Invincible – A Master Class in Vulnerability 

“I don’t care about being happy anymore. I just want to be at peace.”

Tolstoy wrote that “Happy families are all alike; every unhappy family is unhappy in its own way.” Timeless, that. In the newest play by the very talented playwright Torben Betts, Invincible, two couples—Oliver and Emily, Dawn and Alan—meet not-very-cute as new neighbors in a small North England town.

Emily and Oliver are posh, solidly upper middle class expats from London who have spent their adult lives immersed in art, culture, and severely left-wing politics. She is consumed with the idea of the plight of the working class, even if she doesn’t know anyone like that. Dawn and Alan are actually among working class, former teenage sweethearts who, after twenty years, share a too settled, too bland, too predictable life together.  Too bland for Dawn, at least, who dreams of something more but has never really  left the small town, or even the street, where she was born.

Emily Bowker and Alistair Whitley

In a hilarious first act, it seems the two families couldn’t be more different. It’s often the culture clash that makes things so funny, watching as quirks and foibles lead to revelations and . As events unfold we find that they have for more in common than they would like.

There are many great moments in Invincible, but in particular Betts does a wonderful job of connecting his layered, complex, damaged characters on multiple levels in unexpected ways. Each character is an individual and every performance is pitch perfect.

Emily (Emily Bowker) is happy to play the part of the enlightened truth seeker and champion of the underdog even though everything about her speaks to the privilege that she claims to despise. In truth, she doesn’t understand the first thing about the plight of the poor. She admires the idea of the proletariat lifestyle but not the proles. She fancies herself a intellect and is wound so tight it feels like she could snap at any minute. Bowker’s performance is excellent; she’s absolutely insufferable.

By contrast, Dawn (played by the always wonderful Elizabeth Boag in her third year and fourth performance in the Brits Off-Broadway series) is incredibly likable, though she doesn’t have the social skills one develops in a big city. When she explodes into the room with a burst of operatic bombast, she’s a breath of fresh air in a tight, red (charmingly inappropriately revealing) dress. She’s dying to make a good impression, but soon realizes it may not be worth the effort.

Where Emily works hard to be a “good” person with debatable success, Dawn is a naturally good person, but without the social or scholarly privileges afforded Emily. They are both deeply dissatisfied with their lots in life.

Graeme Brookes and Elizabeth Boag

As for the cowed Oliver (Alistair Whitley) and the boisterous and fashion-challenged Alan (Graeme Brookes), they just want their wives to be happy. They don’t know how to make that happen, but they both really, really want it to. Oliver tries as hard to please Emily as Emily tries to be righteous and indignant on behalf of the working class. He endeavors find the point of understanding they have lost over the years. He recognizes their disconnect and craves a return to easier times.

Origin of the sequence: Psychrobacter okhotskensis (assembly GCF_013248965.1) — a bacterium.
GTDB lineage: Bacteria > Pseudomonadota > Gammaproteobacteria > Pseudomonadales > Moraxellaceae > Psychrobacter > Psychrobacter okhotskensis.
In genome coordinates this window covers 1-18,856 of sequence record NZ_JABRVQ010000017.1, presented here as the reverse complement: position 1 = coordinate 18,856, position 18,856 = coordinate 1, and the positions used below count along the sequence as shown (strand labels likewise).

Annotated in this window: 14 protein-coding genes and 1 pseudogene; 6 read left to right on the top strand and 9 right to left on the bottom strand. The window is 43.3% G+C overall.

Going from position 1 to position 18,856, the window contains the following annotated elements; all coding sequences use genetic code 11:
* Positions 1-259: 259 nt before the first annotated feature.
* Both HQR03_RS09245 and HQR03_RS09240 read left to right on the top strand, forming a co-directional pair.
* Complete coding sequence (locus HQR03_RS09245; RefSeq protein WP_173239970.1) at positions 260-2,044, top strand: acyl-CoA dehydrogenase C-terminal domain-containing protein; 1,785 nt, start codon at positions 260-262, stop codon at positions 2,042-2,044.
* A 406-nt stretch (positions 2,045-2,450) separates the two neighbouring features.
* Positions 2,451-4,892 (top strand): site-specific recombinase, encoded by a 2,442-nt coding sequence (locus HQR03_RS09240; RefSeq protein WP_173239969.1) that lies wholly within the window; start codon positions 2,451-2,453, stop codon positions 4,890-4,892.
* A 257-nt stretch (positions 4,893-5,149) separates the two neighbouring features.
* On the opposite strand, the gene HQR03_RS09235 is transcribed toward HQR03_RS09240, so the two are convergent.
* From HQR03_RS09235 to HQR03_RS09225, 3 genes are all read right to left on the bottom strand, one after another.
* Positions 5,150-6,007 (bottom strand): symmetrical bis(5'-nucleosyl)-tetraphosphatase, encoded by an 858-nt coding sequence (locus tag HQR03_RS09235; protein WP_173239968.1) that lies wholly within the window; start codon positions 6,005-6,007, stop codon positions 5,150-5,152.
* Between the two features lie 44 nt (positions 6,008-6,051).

Alan doesn’t realize how disconnected he and Dawn have become, but as soon as it’s pointed out he understands that it will take a lot of emotional work on his part. He cherishes and feels thankful for his wife, not necessarily seeing her for who she is but rather what she looks like and how well she looks after their kids.

When it comes to the class structure and privilege, all can agree on one thing: If you’re poor, you’re screwed. Emily and Oliver know it in theory, but their station makes them able to stay distant and logical about it. Uninvolved unless they feel like getting involved. Dawn and Alan have no choice. They live it every day, and when they suffer it doesn’t take a lot of university courses and sociology keywords to know why. We also know why, and it’s heartbreaking.

Photos by Manuel Harlan
Top photo: Emily Bowker, Graeme Brookes, Elizabeth Boag, and Alistair Whitley

Invincible is a rare treat, a lovely, funny, smart and poignant piece of theater.
Invincible
59E59 Theaters
59 East 59th Street
Through July 2, 2017

About Marti Sichel (124 Articles)
Marti Davidson Sichel is happy to be a part of such an impressive lineup of talented contributors. She has always loved the capital-A Arts. Some of her fondest early memories include standing starry-eyed at stage doors to meet musical cast members who smiled and signed playbills, singing along to Broadway classics and dancing as only a six-year-old can to Cats. She was also a voracious and precocious reader. The bigger the words and more complex the ideas her books contained, the better — even (especially) if a teacher raised an eyebrow at the titles. Marti’s educational and professional experience tends toward the scientific, though science and art are often more connected than they seem. Being able to combine her love of culture and wordsmithing is a true pleasure, and she is grateful to Woman Around Town’s fearless leaders for the opportunity. A 2014 New York Press Club award winner, Marti finds the trek in from Connecticut and the excursions to distant corners of the theater world as exciting as ever. When she’s not working, you can often find Marti in search of great music, smart comedy and interesting recipes.